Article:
Skip to content
Skip to main content

About this free course

Download this course

Share this free course

Discovering Ancient Greek and Latin
Discovering Ancient Greek and Latin

Start this free course now. Just create an account and sign in. Enrol and complete the course for a free statement of participation or digital badge if available.

1.6 Language and literature

In addition to looking at the mechanics of languages, it is also important to consider the way they were actually used. One fact of great importance for the development of Greek and Latin is that they became vehicles for writing literature (which is not true of every language). This pushed them in novel and interesting directions, allowing them to express new ideas with freshly minted words or with existing words endowed with new meanings.

We catch sight of this process in the development of Latin as a philosophical language. The responsibility for this lies primarily with Cicero, who has been credited with creating ‘nothing less than a whole language and literature of Latin philosophy’ (Taplin, (2001) Literature in the Roman World, Oxford, Oxford University Press, p. 41). This ‘philosophical’ language included works such as ‘On The Republic’ (De re publica) and ‘On Laws’ (De legibus), inspired by Plato’s similarly named Republic and Laws, along with a great deal of new technical vocabulary for expressing philosophical ideas which until that point could only be expressed satisfactorily in Greek. Much of this work took place in a short burst of productivity during the years 45 and 44 BCE. We can only speculate what Cicero might have achieved, and its impact upon Latin, had he not been killed in 43 BCE on the instructions of Mark Antony. Here are some words coined by Cicero, with Greek equivalents where they exist.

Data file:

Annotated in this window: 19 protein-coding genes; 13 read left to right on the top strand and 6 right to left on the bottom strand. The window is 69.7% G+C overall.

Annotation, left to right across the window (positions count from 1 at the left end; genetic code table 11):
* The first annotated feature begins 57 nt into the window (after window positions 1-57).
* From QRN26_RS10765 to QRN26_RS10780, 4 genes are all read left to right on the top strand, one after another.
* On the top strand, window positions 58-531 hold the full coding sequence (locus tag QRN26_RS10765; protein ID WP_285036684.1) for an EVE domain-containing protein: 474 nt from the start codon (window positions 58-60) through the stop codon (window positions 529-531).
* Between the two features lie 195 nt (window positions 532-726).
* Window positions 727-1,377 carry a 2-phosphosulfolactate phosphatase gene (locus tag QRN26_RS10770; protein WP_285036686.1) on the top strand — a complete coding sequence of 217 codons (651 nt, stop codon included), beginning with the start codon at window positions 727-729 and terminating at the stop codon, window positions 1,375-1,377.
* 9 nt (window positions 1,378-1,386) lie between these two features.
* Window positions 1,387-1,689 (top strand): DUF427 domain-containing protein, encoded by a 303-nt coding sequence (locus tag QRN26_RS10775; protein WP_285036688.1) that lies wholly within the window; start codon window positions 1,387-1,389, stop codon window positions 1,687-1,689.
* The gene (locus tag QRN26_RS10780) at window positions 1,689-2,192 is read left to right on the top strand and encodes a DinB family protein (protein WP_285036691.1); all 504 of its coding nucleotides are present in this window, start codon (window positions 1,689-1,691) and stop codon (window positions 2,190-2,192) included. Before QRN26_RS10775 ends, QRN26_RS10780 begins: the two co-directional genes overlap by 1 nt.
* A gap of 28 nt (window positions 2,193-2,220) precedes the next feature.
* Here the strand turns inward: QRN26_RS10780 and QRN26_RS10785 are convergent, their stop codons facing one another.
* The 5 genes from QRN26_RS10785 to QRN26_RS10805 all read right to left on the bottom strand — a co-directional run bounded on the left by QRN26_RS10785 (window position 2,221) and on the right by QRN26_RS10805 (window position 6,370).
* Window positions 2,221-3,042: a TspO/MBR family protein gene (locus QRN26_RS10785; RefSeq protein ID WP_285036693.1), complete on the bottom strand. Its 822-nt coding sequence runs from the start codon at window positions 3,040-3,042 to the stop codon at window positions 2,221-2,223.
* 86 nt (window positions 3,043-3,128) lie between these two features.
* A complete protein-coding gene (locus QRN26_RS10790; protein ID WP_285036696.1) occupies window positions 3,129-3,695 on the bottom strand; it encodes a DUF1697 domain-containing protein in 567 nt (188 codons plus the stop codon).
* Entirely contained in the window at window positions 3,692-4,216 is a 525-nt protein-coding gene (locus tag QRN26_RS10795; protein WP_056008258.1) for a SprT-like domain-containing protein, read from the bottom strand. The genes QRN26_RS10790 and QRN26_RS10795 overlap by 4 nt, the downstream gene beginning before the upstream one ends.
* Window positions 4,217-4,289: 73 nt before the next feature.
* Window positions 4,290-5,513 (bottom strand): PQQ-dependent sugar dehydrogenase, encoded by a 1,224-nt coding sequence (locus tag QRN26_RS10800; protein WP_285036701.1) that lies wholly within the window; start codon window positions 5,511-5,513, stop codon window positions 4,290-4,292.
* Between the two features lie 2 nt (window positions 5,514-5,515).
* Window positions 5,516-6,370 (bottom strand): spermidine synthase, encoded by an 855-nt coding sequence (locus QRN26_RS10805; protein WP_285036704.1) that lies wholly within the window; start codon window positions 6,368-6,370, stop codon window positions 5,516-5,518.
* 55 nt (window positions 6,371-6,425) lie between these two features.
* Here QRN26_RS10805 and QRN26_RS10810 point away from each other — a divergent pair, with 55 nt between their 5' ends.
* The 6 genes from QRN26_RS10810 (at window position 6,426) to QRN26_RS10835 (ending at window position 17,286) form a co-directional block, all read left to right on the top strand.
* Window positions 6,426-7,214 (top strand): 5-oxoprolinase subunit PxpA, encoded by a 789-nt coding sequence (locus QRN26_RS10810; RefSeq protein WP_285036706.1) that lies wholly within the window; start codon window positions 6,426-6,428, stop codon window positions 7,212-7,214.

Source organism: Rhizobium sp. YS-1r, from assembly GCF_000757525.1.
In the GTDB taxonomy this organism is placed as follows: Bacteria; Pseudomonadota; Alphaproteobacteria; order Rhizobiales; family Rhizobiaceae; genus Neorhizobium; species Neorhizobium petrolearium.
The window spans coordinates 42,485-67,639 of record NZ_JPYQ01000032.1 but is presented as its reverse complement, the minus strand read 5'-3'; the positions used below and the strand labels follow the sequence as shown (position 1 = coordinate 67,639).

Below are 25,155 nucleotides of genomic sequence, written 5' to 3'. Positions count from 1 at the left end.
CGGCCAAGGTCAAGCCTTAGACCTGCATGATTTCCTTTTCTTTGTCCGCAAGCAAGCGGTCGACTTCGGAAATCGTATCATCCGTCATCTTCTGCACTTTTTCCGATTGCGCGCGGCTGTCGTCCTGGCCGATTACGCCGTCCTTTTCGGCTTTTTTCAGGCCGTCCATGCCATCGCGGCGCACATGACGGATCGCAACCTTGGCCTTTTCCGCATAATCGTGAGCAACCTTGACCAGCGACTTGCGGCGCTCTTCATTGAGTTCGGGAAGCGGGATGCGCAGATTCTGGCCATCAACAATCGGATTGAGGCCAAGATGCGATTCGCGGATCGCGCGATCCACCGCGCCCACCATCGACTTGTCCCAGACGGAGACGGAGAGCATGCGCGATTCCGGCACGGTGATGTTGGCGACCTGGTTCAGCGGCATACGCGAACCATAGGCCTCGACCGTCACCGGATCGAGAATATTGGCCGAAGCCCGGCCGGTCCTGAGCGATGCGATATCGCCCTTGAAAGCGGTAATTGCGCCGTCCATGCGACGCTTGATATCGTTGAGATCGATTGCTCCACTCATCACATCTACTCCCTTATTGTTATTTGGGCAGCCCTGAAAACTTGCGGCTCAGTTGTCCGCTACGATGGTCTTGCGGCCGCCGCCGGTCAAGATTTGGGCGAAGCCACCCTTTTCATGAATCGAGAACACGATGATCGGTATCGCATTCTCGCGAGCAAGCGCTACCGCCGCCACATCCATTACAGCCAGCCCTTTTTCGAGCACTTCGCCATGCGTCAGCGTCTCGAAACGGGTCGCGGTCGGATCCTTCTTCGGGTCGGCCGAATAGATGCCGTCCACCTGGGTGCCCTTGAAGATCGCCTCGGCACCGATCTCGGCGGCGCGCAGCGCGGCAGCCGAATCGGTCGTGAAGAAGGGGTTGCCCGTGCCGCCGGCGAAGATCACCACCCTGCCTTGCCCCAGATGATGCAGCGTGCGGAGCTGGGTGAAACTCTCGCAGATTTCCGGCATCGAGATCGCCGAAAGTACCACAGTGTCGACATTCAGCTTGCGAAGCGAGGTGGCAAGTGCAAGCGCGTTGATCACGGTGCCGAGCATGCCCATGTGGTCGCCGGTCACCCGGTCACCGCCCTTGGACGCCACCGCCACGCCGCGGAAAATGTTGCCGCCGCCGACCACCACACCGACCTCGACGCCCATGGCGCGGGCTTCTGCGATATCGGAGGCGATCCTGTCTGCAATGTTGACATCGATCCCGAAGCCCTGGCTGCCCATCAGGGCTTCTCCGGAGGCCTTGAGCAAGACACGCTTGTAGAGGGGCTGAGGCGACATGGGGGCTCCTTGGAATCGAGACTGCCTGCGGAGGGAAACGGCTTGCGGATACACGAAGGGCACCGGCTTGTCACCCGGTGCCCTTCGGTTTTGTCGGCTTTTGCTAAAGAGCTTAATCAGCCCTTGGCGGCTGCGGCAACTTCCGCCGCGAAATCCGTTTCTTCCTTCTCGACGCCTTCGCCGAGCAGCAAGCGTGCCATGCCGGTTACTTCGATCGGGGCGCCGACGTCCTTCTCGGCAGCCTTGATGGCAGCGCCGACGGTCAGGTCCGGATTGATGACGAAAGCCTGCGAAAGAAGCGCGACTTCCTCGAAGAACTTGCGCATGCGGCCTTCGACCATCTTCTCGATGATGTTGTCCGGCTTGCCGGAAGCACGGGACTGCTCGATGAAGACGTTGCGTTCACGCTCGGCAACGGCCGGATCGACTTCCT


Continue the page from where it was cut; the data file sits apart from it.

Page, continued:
Table 2 Latin words coined by Cicero
Latin Greek
quālitās ποιότης (poiotēs) quality, distinguishing characteristic
mōrālis ἠθικός (ēthikos) concerned with ethics, moral
essentia οὐσία (ousia) essence
hūmānitās human nature

The Greek words had in their turn been invented centuries earlier for the purpose of philosophising. Indeed Plato, who coined the word ποιότης (poiotēs) for ‘quality’ (from ποῖος, poios, meaning ‘of what kind?’), apologised to his audience for its strangeness (Theaetetus, 182a).

If we wish to emphasise the expressive power of Greek and Latin, we need to think of this not as a built-in feature of either language, but as the result of a long process of development, stimulated by a number of factors which include:

  • the ambition, imagination and sheer hard work of individual authors
  • competition between writers, sometimes literal as in the dramatic contests in Athens and other Greek cities
  • the existence of a rich and varied literary tradition for inspiration. For Romans, this tradition was Greek as much as Latin
  • a supportive environment for writing – such as the cycle of festivals in classical Greece, the ‘bookish’ culture of the library of Alexandria, a circle of like-minded aristocratic friends and readers in first century BCE Rome, or the patronage and encouragement of writers under the Emperor Augustus
  • the role of both languages within long-lived historical institutions, such as the Empires of Alexander the Great and his successors, the Roman Empire and the Christian Church.